The Barb and the Bridle

The Barb and the Bridle

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Excerpt: ...go over the same ground in the "half passage" at a walk, as he afterwards does at a canter. When the exercise is done at the latter pace, no attempt should be made at the first effort to change the horse at the boards. The master should give the word very quietly directly the pupil turns the corner of the school, and she should then press her horse well up, and turn his head smoothly from the centre marker, applying her aids with firmness and decision, endeavouring at the same time to prevent him from hurrying his pace. This, however, at the first attempt, it is scarcely to be expected that she will accomplish. If the whole school is taken, the point of arrival at the boards should be about a horse's length from the end, where he should be brought quietly to a walk, the rider for this purpose keeping the body back, turning the little fingers of both hands up towards the waist, and drawing the hands themselves well towards her waist. The bend of the horse's head should then be changed to the left, by allowing the off side reins to slip through the right hand about two inches, and drawing the near-side reins through the left hand, with the right, to an equal extent. The near-side reins should then be passed into the right hand, while with the left the rider "makes much" of her horse on the near side. This, of course, should only be done if he has executed the movement with reasonable precision, for (to repeat) perfection cannot be expected in the pupil's first effort. Plenty of time should be taken between these "half-passage" lessons, because they are severe, calling very much upon the physical powers of both horse and rider. In order to give both a fair chance, the lesson should be again done at a walk, then at a canter, the pupil carefully instructed on arriving at the boards to strike the horse off collectedly to the left. To do this she should quietly change the bend to that hand, carry her left foot well forward towards the horse's shoulder, so...show more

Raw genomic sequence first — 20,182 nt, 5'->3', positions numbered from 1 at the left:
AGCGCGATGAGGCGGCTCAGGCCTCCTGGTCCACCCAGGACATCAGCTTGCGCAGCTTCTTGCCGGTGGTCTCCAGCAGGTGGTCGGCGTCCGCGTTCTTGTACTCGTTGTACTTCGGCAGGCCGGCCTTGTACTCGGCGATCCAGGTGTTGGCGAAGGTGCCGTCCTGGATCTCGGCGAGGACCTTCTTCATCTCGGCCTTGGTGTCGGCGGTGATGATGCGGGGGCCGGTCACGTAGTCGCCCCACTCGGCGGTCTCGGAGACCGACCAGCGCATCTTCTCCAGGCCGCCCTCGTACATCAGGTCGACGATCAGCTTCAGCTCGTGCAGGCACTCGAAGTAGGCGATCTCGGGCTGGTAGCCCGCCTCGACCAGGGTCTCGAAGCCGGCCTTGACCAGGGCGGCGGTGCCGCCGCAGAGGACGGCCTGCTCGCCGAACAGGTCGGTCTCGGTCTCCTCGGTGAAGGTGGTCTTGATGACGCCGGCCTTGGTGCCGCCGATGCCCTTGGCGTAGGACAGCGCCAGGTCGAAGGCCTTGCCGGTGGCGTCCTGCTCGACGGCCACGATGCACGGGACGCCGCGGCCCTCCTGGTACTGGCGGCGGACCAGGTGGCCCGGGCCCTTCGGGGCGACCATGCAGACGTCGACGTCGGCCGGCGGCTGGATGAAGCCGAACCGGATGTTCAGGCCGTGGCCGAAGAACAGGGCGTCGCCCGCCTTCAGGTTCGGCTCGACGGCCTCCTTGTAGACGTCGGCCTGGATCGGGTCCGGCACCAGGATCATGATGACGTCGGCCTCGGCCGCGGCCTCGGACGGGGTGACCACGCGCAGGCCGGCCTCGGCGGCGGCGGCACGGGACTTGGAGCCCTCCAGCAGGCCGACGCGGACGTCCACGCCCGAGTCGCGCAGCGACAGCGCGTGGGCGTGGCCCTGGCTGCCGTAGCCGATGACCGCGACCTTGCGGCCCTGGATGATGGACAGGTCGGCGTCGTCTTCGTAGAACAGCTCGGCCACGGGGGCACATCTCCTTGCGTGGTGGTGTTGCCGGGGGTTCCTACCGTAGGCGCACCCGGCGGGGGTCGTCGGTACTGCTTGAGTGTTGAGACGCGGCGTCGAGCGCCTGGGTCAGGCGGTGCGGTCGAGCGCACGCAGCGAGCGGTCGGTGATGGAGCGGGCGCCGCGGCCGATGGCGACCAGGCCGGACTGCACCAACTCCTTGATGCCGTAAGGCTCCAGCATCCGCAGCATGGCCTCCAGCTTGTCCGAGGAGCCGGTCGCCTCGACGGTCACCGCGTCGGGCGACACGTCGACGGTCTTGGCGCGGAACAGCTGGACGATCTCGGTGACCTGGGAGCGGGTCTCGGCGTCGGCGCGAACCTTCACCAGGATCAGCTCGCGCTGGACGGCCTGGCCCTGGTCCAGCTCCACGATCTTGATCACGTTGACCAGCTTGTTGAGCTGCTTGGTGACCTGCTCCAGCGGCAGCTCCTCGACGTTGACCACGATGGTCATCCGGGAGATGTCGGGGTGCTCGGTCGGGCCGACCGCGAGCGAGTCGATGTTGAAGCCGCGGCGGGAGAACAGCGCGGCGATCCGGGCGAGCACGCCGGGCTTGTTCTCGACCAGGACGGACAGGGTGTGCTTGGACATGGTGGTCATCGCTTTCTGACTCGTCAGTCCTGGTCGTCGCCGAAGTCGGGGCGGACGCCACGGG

Product details

  • Paperback
  • 189 x 246 x 3mm | 118g
  • Rarebooksclub.com
  • United States
  • English
  • black & white illustrations
  • 1236736559
  • 9781236736550